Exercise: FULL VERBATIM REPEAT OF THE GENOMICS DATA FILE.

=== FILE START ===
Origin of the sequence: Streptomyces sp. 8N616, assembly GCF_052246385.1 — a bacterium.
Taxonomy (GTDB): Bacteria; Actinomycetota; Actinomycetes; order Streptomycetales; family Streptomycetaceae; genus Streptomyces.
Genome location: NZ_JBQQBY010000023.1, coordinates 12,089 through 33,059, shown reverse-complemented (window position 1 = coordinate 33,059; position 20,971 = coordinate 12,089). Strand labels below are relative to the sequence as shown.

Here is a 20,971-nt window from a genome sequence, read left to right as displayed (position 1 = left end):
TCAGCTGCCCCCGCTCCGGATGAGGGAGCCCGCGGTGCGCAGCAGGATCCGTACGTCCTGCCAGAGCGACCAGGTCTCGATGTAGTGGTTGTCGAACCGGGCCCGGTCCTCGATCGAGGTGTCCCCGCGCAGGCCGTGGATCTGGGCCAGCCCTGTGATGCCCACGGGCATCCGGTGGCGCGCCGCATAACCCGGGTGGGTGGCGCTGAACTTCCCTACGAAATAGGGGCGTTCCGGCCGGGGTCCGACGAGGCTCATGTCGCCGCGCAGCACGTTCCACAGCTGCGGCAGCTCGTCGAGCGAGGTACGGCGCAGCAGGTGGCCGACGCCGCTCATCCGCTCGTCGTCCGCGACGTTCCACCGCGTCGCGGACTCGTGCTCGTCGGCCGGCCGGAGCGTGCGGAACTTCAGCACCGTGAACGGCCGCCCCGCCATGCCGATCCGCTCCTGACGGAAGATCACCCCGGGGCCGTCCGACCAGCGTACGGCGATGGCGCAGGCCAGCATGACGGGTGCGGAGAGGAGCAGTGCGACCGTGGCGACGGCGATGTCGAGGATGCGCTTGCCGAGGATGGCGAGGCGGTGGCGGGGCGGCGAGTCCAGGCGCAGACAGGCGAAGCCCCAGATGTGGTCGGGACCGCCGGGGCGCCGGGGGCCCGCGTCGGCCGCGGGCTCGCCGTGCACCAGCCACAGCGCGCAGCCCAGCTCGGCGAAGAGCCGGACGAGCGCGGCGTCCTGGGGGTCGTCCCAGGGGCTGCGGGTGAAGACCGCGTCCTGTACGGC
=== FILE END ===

Origin of the sequence: Streptomyces sp. 8N616, assembly GCF_052246385.1 — a bacterium.
Taxonomy (GTDB): Bacteria; Actinomycetota; Actinomycetes; order Streptomycetales; family Streptomycetaceae; genus Streptomyces.
Genome location: NZ_JBQQBY010000023.1, coordinates 12,089 through 33,059, shown reverse-complemented (window position 1 = coordinate 33,059; position 20,971 = coordinate 12,089). Strand labels below are relative to the sequence as shown.

Here is a 20,971-nt window from a genome sequence, read left to right as displayed (position 1 = left end):
TCAGCTGCCCCCGCTCCGGATGAGGGAGCCCGCGGTGCGCAGCAGGATCCGTACGTCCTGCCAGAGCGACCAGGTCTCGATGTAGTGGTTGTCGAACCGGGCCCGGTCCTCGATCGAGGTGTCCCCGCGCAGGCCGTGGATCTGGGCCAGCCCTGTGATGCCCACGGGCATCCGGTGGCGCGCCGCATAACCCGGGTGGGTGGCGCTGAACTTCCCTACGAAATAGGGGCGTTCCGGCCGGGGTCCGACGAGGCTCATGTCGCCGCGCAGCACGTTCCACAGCTGCGGCAGCTCGTCGAGCGAGGTACGGCGCAGCAGGTGGCCGACGCCGCTCATCCGCTCGTCGTCCGCGACGTTCCACCGCGTCGCGGACTCGTGCTCGTCGGCCGGCCGGAGCGTGCGGAACTTCAGCACCGTGAACGGCCGCCCCGCCATGCCGATCCGCTCCTGACGGAAGATCACCCCGGGGCCGTCCGACCAGCGTACGGCGATGGCGCAGGCCAGCATGACGGGTGCGGAGAGGAGCAGTGCGACCGTGGCGACGGCGATGTCGAGGATGCGCTTGCCGAGGATGGCGAGGCGGTGGCGGGGCGGCGAGTCCAGGCGCAGACAGGCGAAGCCCCAGATGTGGTCGGGACCGCCGGGGCGCCGGGGGCCCGCGTCGGCCGCGGGCTCGCCGTGCACCAGCCACAGCGCGCAGCCCAGCTCGGCGAAGAGCCGGACGAGCGCGGCGTCCTGGGGGTCGTCCCAGGGGCTGCGGGTGAAGACCGCGTCCTGTACGGC